The musical scene had changed and suddenly people in the industry would say that we were good but needed to sound more like Pearl Jam, Soundgarden and even the Red Hot Chili Peppers. At first I just shrugged it off and thought that such people were just not the right people to work with us and that we would just find someone else that believed in the kind of stuff we did. After all, it's not like there weren't different musical genres out there. However, it didn't take long for me to realize that this was the kind of Rock music that was on MTV and the radio and that there was nothing I could do about it.

Sadly, it wasn't long after this realization that the group disbanded so while I took a peak at the music classifieds or met with other musicians that were looking for a drummer I was astounded to hear that Grunge and this other thing called Alternative Rock were now the type of Rock bands that people wanted to put together because that was the new sound. Sadly for me, I hated it.

Amazingly, I did find other bands to work with as the 90's carried on but it wasn't always easy because there were very few musicians out there who dared to do something different rather than people who wanted to be the next version of what was popular that week. Still, the music scene was something I didn't really care for and it was up to me to accept the fact that it wasn't going to stop evolving based on my personal preferences.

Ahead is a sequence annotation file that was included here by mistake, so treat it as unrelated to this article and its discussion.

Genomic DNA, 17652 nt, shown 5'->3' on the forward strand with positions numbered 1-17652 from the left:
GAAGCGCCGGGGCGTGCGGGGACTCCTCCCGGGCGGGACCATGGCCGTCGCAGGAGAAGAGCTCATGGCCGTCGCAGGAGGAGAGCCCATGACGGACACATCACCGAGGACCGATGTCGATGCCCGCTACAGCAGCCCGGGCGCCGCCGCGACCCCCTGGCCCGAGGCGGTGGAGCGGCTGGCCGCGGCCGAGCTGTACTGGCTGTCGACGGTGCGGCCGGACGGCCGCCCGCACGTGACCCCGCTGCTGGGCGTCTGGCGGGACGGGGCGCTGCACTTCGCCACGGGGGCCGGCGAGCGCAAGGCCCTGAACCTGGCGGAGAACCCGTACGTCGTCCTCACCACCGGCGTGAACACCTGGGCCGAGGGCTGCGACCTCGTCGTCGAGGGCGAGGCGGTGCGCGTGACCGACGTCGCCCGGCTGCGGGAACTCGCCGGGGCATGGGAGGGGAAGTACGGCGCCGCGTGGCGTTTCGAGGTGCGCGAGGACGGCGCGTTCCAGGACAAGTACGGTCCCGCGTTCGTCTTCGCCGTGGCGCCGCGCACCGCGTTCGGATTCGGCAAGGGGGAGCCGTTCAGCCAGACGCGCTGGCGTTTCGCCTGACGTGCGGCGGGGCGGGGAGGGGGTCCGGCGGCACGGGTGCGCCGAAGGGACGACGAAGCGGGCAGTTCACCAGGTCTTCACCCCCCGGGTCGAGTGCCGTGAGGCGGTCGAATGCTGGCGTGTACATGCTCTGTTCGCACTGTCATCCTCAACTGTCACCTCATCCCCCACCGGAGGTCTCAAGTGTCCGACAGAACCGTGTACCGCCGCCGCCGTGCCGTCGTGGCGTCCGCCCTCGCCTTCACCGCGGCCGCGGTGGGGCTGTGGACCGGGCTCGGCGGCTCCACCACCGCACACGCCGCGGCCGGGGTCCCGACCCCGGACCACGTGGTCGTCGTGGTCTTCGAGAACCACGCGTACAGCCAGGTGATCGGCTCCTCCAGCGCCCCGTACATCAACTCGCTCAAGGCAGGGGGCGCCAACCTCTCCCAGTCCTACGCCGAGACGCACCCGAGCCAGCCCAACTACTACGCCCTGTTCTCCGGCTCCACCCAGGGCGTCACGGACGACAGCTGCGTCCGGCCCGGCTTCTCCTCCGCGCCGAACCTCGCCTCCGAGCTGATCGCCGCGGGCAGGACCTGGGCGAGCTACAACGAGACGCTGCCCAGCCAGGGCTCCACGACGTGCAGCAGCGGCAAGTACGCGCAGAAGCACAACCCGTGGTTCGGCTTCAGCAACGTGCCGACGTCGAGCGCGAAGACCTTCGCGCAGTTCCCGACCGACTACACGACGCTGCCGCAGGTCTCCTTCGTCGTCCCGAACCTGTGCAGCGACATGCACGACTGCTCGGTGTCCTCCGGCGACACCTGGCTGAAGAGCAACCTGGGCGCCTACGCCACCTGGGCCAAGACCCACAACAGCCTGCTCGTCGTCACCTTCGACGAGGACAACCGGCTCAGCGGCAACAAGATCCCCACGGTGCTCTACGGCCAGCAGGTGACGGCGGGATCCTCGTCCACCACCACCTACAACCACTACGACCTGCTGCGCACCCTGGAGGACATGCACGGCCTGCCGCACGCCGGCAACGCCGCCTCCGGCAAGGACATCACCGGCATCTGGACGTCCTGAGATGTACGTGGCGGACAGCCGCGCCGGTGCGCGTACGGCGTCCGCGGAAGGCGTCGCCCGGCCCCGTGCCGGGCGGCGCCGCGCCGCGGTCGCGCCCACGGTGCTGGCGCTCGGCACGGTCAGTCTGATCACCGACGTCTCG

Shifting Gears 

When I reached my 30's I was now married and started having children. Before my first child was born I had promised my wife that she would never have to worry about me being around to be the husband and father that I was obligated to be. I decided to work as a hired gun and even went as far as saying that if I was lucky enough to work with a musician or group that was about to break that I still wouldn't change my mind about being around for good. But even as I focused on being a local pro change was still a big part of what goes on even for a part time musician (At this time I was already working full time as a high school teacher).

The first thing I had to do was decide on a set fee for my services and then stand my ground when it came to negotiating with others. That can be easier said than done when you're negotiating with someone who has more experience in business. I was a quick learner and eventually as I got more work I started to establish a reputation in the local music scene, which allowed people to accept my fees as they knew that I was not only available but also someone who would deliver the goods.